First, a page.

Steam Linked Display Shelf




Back Story

My brother has Funko POP figures that represent his characters that his friends play most often in video games. We thought that it would be cool if they had a display case that would have LEDs in it to represent their status on Steam. So with my previous experience with Arduino, Steam API, and woodworking, I said that I could probably figure something out.

For anyone that does not know what Steam is, Steam is a digital distribution platform developed by Valve Corporation for purchasing and playing video games with a built-in communication system. Steam also has the ability to allow users to view what others are playing, if the person is on their computer, away, in game, etc, it even lets you play with them if you so choose.




Features / Design

Once we decided that we were going to make this project I sat down a started to write out some features that I knew that this would need to have.

  • Wireless Wi-Fi setup/login like a Chromecast.
  • Dimmer / on-off switch.
  • Defused LEDs.
  • Status LED modes.
  • Zero upkeep after setup and build.
  • POP figurines must sit on/in.
  • Must not be power hungry.

After deciding what the project needed to include me and my brother started to go over designs until we got what we have now.

An Important Note

The original design was a box with multiple levels. However, once we had built the two bases we thought that it would look better as one long shelf instead of a box with multiple levels. I am going to try my best to explain how we would have built it if we had started with the new design, so if you notice in some of the pictures that we have slightly different sized pieces this is the reason.

Step 1: Materials

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Electronics

  • NodeMCU V1.0 ESP8266 (Link)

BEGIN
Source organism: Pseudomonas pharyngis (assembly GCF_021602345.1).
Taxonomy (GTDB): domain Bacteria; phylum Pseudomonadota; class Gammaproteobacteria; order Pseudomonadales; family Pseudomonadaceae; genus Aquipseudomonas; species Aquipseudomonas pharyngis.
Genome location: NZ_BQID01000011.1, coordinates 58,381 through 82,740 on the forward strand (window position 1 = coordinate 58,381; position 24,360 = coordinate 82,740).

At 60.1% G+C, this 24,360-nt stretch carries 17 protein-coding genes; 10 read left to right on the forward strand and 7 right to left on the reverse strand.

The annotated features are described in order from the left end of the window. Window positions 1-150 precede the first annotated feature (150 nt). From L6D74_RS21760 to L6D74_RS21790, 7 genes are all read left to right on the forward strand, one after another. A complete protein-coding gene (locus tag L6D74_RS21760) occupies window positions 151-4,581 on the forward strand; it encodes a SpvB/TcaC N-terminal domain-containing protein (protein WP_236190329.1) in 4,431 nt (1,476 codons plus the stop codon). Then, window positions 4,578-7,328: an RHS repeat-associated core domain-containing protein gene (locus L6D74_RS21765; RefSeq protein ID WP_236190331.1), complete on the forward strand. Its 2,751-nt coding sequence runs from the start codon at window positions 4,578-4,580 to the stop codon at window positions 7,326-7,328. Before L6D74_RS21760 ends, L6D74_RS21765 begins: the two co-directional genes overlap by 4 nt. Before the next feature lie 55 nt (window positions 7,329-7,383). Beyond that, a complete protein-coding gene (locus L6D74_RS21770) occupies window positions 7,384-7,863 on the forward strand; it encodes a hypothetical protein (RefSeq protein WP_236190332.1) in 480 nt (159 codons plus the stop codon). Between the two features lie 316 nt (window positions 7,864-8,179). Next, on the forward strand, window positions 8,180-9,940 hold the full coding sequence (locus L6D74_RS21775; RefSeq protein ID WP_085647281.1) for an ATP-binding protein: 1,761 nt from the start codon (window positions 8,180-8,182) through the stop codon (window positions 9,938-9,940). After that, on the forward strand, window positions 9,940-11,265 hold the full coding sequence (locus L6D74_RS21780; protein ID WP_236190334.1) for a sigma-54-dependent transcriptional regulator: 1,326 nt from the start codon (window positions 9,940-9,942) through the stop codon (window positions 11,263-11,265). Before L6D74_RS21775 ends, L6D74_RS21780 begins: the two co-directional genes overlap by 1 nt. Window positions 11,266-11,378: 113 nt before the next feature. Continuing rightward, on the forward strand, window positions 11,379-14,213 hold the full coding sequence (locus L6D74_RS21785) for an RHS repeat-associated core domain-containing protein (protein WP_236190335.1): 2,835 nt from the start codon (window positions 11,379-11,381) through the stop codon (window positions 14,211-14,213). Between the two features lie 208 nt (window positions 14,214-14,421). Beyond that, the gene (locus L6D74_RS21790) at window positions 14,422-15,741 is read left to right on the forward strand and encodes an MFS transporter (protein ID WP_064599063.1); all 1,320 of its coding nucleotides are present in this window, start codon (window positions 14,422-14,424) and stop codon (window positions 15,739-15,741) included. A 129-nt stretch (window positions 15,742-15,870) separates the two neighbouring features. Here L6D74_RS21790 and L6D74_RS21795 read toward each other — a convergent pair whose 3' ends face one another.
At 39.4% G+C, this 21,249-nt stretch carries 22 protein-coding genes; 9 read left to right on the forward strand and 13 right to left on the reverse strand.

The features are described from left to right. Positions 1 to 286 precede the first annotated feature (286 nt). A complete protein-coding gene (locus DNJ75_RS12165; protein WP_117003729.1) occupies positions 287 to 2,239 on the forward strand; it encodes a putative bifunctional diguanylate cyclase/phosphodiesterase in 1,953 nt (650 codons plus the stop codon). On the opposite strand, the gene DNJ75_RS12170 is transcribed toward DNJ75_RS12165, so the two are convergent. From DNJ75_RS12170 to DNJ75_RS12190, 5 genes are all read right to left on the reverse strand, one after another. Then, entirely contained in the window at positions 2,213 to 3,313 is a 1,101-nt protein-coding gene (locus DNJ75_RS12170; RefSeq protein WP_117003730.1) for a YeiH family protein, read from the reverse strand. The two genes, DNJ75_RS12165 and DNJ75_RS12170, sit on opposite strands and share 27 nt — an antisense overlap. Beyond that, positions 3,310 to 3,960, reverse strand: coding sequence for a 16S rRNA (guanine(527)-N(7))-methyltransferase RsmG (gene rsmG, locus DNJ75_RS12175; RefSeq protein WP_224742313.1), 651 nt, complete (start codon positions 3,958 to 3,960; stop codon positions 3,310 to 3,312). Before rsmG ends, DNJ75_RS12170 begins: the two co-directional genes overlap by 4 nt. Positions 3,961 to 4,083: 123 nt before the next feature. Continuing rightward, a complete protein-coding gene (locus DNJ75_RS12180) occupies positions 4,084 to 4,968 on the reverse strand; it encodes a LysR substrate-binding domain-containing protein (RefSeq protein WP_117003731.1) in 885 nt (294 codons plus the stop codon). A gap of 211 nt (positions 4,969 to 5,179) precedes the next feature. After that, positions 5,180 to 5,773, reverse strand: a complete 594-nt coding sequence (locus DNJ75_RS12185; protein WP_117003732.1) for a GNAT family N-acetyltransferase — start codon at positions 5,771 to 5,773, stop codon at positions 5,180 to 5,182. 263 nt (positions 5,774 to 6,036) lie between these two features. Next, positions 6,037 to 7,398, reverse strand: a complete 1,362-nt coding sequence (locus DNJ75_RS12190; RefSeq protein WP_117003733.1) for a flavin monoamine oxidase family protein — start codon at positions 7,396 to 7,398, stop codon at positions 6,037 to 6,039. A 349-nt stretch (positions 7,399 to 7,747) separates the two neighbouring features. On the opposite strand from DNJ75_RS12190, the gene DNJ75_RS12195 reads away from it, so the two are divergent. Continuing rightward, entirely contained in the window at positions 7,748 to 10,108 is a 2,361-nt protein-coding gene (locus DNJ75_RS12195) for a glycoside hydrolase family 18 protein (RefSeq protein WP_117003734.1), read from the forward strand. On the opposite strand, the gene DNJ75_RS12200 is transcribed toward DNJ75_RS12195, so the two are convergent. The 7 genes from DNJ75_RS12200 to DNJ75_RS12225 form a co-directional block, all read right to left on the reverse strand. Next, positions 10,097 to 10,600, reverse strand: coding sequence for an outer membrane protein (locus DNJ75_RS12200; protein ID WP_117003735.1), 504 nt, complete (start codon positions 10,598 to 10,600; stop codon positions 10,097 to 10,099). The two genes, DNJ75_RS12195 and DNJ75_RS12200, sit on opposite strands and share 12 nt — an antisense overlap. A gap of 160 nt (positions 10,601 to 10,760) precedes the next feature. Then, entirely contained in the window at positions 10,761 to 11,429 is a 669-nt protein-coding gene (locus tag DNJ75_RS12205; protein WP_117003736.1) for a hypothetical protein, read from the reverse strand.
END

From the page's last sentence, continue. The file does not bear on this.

• USB 2.0 A-Male to Micro B Cable (For programming)
  • 22 Gauge Silicone Wire 10ft (Link)
  • 1/8 inch Expandable Braided Sleeving 10ft (Link)
  • Panel Mount DC Jack (Link)
  • 5V 2 Amp DC Power Supply (Link)
  • Project Box (Link)
  • Potentiometer (Link)
  • Solder (Just about any electrical solder will work)
  • 22 AWG project wire (Link)
  • LED Strip (Link)

Project Wood (Home Depot See Pictures)

  • 1 Oak .25″ X 1.5″ X 48″
  • 1 Oak .5″ X 1.5″ X 48″
  • 2 Oak .25″ X 5.5″ X 48″
  • 1 Polycarbonate sheet 8″ X 10″

Note that a .5″ X 5.5″ X 48″ board is shown in the pictures but is not used in the project.

Assembly

2 Tubes of two-part epoxy (Home Depot)Wood Glue (Home Depot)Magnets .315″ Dia X .118″ Thk (Home Depot) (Optional)Ebony stain (Home Depot) (Optional)Spray Polyurethane (If stained)Painters tape

Step 2: Tools

These are the tools that we used.

  • Table Saw
  • Radial Arm Saw
  • Clamps
  • Belt Sander
  • Bandsaw
  • Hot glue gun
  • Scissors
  • Soldering iron
  • Wire stripper
  • Power drill
  • Drill press
  • Sand Paper
  • Tape measure
  • File

Although we used these tools it does not mean that you have to use these exact tools. It would only help step by step if you are looking to directly replicate the project. For example, the bandsaw could be substituted for a jigsaw, a scroll saw, a hand saw, etc.

Step 3: Building the Project Box

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  1. First, drill a hole in the project box from whatever side you would like to be the front, this will be for the dimming potentiometer. We drilled this hole on the small side right in the middle. If you are using the potentiometer listed in the parts list the best drill we found to use for this was 17/64 (Picture 1).
  2. Secondly, drill a hole in the back for the wires that will be going to the shelf, when looking at the box from the front we put this hole in the back left, we found that 3/16 drill worked best for this but it was a tight fit.
  3. Next, drill a hole in the back for our dc power jack, we put this on the back right side. If you are using the power jack in the parts list the best drill for this was a 5/16. (Picture 2)
  4. After that, drill a hole in the back for the reset button (this exact button is not listed because we got it out of our Arduino box) we put this right next to the power jack.
  5. Before assembling the project box we filed off the tab on the potentiometer as we can tighten the potentiometer tight enough so we don’t actually need it.
  6. Finally, put all of the parts in their respective holes and tighten them down. (Picture 3)

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